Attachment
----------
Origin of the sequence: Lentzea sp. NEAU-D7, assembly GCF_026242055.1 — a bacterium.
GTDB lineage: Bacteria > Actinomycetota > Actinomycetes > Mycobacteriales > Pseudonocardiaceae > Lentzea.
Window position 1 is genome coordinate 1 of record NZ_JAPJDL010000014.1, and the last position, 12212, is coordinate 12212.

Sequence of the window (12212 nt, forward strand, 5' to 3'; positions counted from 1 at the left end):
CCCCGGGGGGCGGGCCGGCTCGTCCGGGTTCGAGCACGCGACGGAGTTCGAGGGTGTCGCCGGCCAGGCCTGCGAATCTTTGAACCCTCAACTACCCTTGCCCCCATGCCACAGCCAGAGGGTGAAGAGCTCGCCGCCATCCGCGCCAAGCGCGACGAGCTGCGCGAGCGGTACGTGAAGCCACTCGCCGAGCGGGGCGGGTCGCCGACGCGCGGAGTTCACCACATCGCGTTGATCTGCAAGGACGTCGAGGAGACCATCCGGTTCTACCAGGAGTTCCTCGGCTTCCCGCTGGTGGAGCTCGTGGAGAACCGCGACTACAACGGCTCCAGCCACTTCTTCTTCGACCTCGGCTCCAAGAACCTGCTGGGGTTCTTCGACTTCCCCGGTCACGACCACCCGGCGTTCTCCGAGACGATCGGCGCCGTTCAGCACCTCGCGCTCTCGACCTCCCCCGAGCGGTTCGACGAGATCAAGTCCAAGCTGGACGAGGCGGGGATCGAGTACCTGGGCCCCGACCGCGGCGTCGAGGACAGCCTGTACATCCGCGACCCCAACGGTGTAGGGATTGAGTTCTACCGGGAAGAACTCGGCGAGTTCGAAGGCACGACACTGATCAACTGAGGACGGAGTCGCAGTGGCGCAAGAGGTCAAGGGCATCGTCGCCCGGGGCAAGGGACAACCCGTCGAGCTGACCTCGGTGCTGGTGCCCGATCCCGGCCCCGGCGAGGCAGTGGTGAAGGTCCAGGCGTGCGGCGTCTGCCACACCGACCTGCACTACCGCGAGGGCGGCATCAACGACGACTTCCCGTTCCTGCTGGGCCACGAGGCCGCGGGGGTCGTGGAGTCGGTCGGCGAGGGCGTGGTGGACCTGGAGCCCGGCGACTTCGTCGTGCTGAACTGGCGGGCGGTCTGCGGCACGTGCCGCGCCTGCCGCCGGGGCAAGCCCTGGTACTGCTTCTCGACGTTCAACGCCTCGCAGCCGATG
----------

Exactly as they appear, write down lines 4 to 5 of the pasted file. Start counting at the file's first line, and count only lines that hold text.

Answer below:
Sequence of the window (12212 nt, forward strand, 5' to 3'; positions counted from 1 at the left end):
CCCCGGGGGGCGGGCCGGCTCGTCCGGGTTCGAGCACGCGACGGAGTTCGAGGGTGTCGCCGGCCAGGCCTGCGAATCTTTGAACCCTCAACTACCCTTGCCCCCATGCCACAGCCAGAGGGTGAAGAGCTCGCCGCCATCCGCGCCAAGCGCGACGAGCTGCGCGAGCGGTACGTGAAGCCACTCGCCGAGCGGGGCGGGTCGCCGACGCGCGGAGTTCACCACATCGCGTTGATCTGCAAGGACGTCGAGGAGACCATCCGGTTCTACCAGGAGTTCCTCGGCTTCCCGCTGGTGGAGCTCGTGGAGAACCGCGACTACAACGGCTCCAGCCACTTCTTCTTCGACCTCGGCTCCAAGAACCTGCTGGGGTTCTTCGACTTCCCCGGTCACGACCACCCGGCGTTCTCCGAGACGATCGGCGCCGTTCAGCACCTCGCGCTCTCGACCTCCCCCGAGCGGTTCGACGAGATCAAGTCCAAGCTGGACGAGGCGGGGATCGAGTACCTGGGCCCCGACCGCGGCGTCGAGGACAGCCTGTACATCCGCGACCCCAACGGTGTAGGGATTGAGTTCTACCGGGAAGAACTCGGCGAGTTCGAAGGCACGACACTGATCAACTGAGGACGGAGTCGCAGTGGCGCAAGAGGTCAAGGGCATCGTCGCCCGGGGCAAGGGACAACCCGTCGAGCTGACCTCGGTGCTGGTGCCCGATCCCGGCCCCGGCGAGGCAGTGGTGAAGGTCCAGGCGTGCGGCGTCTGCCACACCGACCTGCACTACCGCGAGGGCGGCATCAACGACGACTTCCCGTTCCTGCTGGGCCACGAGGCCGCGGGGGTCGTGGAGTCGGTCGGCGAGGGCGTGGTGGACCTGGAGCCCGGCGACTTCGTCGTGCTGAACTGGCGGGCGGTCTGCGGCACGTGCCGCGCCTGCCGCCGGGGCAAGCCCTGGTACTGCTTCTCGACGTTCAACGCCTCGCAGCCGATG